: Re-threading & TAP kits * metric/standard questions
Nov 12th, 03, 3:09 AM
I still can't get my oil pan bolts to seal, the bigger ones in the front, I think they are 7/16 bolts. They basically slide right in. The bolts are low thread but I looked up in the holes and tried different bolts and it was a no go. So I think it's time for a tap and dye kit? I saw one at Kragen for like $7 which is a small kit comes with metric I think? 10mm 11mm etc. Im still confused the difference between the metric and standard threads. Also If I redo these front holes what size should I do and what would be the best way of going at it?
I even tried slopping sealer around this area for a temporary seal. I don't think it's a go on that. Oh well. graemlins/sad.gif :confused:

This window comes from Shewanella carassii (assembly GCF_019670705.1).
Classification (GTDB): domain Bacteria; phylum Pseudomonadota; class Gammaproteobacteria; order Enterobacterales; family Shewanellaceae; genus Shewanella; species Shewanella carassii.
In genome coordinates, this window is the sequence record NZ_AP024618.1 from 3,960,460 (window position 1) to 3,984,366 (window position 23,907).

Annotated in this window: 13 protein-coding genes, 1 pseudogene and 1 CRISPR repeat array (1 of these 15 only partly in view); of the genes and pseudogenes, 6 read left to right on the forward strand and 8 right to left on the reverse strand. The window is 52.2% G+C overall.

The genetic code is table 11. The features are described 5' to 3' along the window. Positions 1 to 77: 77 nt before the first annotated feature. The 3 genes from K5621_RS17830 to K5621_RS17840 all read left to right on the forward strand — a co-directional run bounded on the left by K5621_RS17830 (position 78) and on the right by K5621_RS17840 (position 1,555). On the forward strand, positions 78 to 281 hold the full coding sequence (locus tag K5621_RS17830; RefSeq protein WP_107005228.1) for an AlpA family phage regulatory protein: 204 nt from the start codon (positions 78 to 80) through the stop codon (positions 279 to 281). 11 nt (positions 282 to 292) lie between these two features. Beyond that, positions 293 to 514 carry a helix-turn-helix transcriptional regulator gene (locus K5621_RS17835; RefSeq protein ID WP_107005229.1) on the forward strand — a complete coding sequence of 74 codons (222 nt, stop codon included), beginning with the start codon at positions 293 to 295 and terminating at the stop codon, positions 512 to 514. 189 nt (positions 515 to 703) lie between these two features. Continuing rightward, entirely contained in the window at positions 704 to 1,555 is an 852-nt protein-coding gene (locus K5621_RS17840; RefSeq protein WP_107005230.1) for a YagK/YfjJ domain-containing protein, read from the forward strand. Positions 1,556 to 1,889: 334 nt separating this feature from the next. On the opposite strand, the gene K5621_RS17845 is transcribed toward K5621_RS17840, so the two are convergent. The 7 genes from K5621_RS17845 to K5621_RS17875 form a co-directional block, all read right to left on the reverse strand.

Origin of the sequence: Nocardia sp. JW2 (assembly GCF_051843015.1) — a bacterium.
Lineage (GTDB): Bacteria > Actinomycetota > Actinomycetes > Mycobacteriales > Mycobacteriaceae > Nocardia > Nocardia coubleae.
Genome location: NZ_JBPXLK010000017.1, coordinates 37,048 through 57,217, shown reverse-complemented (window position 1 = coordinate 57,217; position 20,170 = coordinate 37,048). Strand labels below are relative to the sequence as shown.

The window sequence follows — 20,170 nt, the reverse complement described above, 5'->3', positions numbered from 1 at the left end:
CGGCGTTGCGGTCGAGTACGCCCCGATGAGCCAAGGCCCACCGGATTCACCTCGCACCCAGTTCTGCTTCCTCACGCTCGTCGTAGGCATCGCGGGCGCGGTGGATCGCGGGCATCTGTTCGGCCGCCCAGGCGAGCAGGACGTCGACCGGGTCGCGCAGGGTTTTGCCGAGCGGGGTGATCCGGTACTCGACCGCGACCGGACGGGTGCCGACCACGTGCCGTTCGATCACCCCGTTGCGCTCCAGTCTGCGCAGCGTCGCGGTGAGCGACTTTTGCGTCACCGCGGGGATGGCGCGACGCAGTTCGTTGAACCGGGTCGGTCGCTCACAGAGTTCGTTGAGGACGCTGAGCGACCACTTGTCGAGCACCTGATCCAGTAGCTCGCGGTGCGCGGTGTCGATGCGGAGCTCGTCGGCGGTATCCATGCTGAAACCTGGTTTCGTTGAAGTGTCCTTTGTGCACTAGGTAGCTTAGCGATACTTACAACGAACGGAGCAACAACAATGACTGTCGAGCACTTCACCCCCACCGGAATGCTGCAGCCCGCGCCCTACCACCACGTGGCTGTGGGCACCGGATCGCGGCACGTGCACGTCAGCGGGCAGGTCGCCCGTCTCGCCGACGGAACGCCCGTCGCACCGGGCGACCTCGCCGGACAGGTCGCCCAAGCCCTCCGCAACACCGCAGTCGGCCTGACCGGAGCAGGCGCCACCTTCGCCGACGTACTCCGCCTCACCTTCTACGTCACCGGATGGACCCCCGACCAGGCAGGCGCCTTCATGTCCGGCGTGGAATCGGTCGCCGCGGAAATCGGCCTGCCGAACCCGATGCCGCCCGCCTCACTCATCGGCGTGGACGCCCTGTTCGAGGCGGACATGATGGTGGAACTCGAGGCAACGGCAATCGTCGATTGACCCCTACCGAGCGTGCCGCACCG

The holes you are refering to are 1/4" (I believe). If they are srripped, you have two options: tap them to the next size larger, or repair the exsisting size with a "Heli-coil". Either way will involve some drilling.
Now, as far as standard or metric. Standard bolts are measured in inches and metric is in millimeters.
Nov 12th, 03, 3:24 AM
Ok, the bolts along the sides are 1/4-20 threads,
the front and back two bolts are 5/16-18 threads.
These are all standard threads. There are NC or
National Coarse threads and NF National fine threads
for the different standard thread types. The ones
you are dealig with are all NC threads.
Metric threads are a completely different thing.
I imagine your bolts threads are messed up, get
some new bolts of the same lenght or 1/4" longer